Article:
The views from many of the terraces built over the idyllic gardens around Peyrou, especially atop the old Clemént aqueduct, offer stunning views of the Pic-Saint-Lloupe, Le Cevennes and Pyrenees mountain ranges, basically views of landmarks of all of southern France from one vantage point!
Le Fabre and the city’s museums
The Fabre museum is an institution that is the cultural icon of the city. Founded in 1825 Montpellier native Francois Xavier Fabre one of the greatest luminaries of his time, the museums collection of antique and modern art is rivalled in France only by Parisian exhibits and is renowned as a hub by the artistic community worldwide.
The museum was expanded with a new wing in 2007 making the visible space a sprawling 9000km2 from the primitives, to impressionists to contemporary pieces. Of the modernists and contemporaries do not miss the collection of Pierre Soulages, the Rodez native dedicated a set of uniquely creative works focusing on the colour black. Being a city rooted in art and culture, Montpellier boasts a slew of other museums starting with ultra-contemporary MOCO, the Panacèe and the collections of the Ecole Nationale Superieure des Beaux Arts (one of the most renowned in the nation) as well as a slew of smaller venues, boutiques and art galleries.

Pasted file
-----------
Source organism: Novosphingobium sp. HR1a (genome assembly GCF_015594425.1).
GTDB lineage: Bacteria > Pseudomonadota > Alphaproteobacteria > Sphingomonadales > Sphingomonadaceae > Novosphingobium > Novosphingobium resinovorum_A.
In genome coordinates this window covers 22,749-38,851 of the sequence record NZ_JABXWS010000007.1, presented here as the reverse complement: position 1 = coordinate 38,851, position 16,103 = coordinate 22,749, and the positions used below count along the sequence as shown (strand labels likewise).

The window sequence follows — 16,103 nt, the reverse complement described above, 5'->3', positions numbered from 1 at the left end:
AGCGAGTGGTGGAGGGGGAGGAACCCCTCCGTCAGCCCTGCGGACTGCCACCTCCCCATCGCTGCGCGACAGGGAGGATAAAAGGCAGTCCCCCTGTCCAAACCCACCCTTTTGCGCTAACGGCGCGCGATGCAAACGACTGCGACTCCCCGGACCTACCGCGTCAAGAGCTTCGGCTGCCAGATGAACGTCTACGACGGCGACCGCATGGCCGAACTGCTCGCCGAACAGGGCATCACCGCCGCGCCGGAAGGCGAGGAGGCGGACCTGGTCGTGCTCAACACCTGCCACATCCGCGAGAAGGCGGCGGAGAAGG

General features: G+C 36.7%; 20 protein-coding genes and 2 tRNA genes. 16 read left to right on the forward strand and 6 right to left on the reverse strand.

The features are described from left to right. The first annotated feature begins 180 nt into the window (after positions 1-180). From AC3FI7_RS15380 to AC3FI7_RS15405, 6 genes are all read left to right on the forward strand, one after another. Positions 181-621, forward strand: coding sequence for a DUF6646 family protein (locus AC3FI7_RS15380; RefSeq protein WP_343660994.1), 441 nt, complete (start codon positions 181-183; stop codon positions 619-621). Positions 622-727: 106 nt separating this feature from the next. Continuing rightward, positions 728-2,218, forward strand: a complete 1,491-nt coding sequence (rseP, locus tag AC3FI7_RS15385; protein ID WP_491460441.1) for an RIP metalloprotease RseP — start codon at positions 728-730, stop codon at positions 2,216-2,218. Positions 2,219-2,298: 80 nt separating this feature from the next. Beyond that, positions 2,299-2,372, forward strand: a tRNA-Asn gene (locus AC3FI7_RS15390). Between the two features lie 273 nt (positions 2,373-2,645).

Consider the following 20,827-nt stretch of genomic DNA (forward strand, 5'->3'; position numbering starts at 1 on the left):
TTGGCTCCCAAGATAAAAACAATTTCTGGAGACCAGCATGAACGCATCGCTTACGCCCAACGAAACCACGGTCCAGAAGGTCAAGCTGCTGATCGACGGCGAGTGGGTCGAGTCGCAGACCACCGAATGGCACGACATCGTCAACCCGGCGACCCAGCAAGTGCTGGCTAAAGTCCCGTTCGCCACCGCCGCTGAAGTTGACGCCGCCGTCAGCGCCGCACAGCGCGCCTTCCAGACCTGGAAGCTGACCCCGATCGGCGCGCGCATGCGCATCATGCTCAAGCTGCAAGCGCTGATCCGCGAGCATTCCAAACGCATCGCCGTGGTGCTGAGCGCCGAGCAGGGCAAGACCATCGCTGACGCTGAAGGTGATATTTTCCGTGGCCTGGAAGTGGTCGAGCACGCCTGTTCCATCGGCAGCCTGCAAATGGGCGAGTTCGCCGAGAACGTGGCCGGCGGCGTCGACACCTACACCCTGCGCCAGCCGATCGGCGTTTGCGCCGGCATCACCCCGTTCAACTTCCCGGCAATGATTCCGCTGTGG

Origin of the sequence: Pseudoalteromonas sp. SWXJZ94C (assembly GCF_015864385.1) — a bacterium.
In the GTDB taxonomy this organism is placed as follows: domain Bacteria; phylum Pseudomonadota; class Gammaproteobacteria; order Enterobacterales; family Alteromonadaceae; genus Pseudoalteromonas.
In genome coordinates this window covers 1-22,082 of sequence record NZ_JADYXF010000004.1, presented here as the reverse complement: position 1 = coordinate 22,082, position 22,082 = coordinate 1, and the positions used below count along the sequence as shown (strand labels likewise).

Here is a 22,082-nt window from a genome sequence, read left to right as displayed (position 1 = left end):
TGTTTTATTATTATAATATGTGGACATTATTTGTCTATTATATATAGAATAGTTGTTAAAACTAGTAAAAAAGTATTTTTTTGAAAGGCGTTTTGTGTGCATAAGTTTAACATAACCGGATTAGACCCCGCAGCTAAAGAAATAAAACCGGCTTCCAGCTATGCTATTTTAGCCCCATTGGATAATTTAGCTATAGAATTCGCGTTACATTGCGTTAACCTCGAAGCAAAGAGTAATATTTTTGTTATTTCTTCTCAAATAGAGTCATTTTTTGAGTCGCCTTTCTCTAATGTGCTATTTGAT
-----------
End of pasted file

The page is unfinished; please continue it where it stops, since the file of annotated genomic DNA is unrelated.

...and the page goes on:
Modern Montpellier: The Antigone quarter
Symbolizing the new futuristic renewal of the city is the brand-new Antigone neighbourhood. Built from scratch and increased in size from the 1980s till the present day the quarter exposes its futuristic style that blends innovation and neo-classicism. The new living space along the river Lez was thought up by visionary Catalan architect Ricardo Bofill.
From above the complex forms the shape of a key and monumental squares and structures include: Place de Nombre d’Or, Place de Thessalie, Place de Peloponnèse and the magnificent Esplanade D’Europe that serves as the gateway to the district. Some attribute this abundance of Greek and Roman themes to Montpellier’s absence of antique architecture. The city can still serve as a great jumping point to explore other sight of Occitanie, including Arles, Nimes, and Narbonne. The crown jewel of this modernist trend is the Arbre Blanc a 56-metre apartment blocked shaped like a tree and designed by Japanese architect Sou Fujimoto.
So, there we have it, Montpellier is a fast-rising star in the French tourist scene. The city is also renowned for its exceptional organization. The Montpellier City Card offers a range of benefits ranging from museum discounts to free rides on the city’s futuristic tram, designed with a precise historical itinerary in mind. Last but not least, we have to mention one of Montpellier’s contemporary icons, the city is the birthplace and playground of notorious prankster Remi Gaillard, with a subsection of tourists flocking just to see the settings of some of his more noteworthy shenanigans, who know one might see one of his pranks live. This whimsical side of the city shows just how multi-faceted and truly fascinating this city is.